6. Don't you want to pass on your genes so there's something left of you after you die?

We all have a desire for immortality in some form. For many people, it takes the form of children, because somehow they have the idea that a person who shares random pieces of their DNA means they are living on after death.

My answer: Yes, I want some part of me to keep existing after I die. I don't want that part to be an assortment of flesh grown from my genetic material, because that's not what I consider "me." My identity is made of the things I know, the things I like, the ideas I have, and so on. The way to preserve these things is by being such a devoted writer that I have no time for kids. By having a kid, you're ensuring that those parts of you will be mostly lost, because child care leaves you no time to write them all down, and so the only parts of your personality that will survive are the parts that your kid happens to remember.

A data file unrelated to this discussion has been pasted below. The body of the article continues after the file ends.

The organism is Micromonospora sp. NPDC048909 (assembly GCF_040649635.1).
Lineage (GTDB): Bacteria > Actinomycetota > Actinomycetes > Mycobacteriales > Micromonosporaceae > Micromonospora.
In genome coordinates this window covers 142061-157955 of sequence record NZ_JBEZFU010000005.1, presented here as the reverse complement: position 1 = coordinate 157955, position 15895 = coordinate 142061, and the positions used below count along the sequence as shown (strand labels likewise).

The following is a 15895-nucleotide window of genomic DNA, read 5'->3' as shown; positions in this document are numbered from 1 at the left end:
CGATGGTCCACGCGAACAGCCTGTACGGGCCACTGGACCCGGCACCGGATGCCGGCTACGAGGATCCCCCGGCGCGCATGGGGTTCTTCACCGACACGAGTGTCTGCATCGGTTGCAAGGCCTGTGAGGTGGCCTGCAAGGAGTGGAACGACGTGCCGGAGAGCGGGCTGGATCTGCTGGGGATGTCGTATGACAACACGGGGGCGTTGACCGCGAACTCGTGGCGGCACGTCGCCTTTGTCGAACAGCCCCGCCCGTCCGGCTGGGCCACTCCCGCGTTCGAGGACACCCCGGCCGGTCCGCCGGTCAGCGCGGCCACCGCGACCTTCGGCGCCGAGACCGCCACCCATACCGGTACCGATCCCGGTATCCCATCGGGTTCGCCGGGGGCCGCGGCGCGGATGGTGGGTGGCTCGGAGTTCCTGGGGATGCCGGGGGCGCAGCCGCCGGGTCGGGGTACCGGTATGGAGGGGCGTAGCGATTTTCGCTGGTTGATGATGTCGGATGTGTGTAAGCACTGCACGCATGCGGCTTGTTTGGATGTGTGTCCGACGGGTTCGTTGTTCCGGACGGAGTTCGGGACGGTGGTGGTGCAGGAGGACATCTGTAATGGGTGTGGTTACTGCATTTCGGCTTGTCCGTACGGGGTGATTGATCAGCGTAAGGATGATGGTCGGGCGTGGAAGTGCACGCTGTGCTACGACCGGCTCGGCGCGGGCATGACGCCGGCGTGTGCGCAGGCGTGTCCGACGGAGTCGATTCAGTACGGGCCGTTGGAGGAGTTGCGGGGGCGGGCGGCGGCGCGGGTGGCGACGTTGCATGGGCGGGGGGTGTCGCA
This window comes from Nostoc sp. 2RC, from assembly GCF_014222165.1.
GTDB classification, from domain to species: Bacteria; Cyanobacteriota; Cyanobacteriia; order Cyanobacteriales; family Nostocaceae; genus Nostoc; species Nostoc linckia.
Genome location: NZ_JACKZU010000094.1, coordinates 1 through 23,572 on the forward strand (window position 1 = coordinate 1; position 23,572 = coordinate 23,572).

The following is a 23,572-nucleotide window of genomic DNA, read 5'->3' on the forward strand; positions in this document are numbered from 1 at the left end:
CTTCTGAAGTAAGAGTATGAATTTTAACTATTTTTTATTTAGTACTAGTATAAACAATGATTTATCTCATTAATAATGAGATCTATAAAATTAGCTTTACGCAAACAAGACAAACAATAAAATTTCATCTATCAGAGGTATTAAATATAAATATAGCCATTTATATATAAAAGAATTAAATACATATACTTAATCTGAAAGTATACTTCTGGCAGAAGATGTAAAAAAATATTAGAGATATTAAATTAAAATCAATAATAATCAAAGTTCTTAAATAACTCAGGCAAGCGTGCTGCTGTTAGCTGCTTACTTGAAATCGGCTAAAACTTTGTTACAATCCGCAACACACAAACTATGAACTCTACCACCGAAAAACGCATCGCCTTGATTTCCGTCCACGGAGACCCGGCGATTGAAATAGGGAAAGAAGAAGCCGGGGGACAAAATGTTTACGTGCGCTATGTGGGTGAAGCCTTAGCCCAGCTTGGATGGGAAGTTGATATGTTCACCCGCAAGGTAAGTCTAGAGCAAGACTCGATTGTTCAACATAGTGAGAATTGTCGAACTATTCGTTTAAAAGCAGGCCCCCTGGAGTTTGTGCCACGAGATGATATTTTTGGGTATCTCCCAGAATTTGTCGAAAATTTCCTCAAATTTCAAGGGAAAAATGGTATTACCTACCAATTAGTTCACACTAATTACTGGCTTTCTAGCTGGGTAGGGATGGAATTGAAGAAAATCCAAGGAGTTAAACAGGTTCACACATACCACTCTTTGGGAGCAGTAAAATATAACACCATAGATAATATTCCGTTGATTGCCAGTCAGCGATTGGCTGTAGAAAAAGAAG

All these thoughts have gone through my head when I've seen a parent criticizing non-parents, in family, work, or online settings. Usually I keep my mouth shut and my hands off the keyboard, because people's business is their own. When I do rant about it, I usually take the precaution of putting my words in a comic character's mouth, so anyone who doesn't want to see my rants can just avoid my comic.

But if pro-parenting proselytizers aren't going to give others the same respect, and they're going to bombard them with such obviously hypocritical arguments... then I suppose they deserve what they get.

Friday, April 19, 2013

What am I doing next month? BACK-TO-BACK ART FAIRS!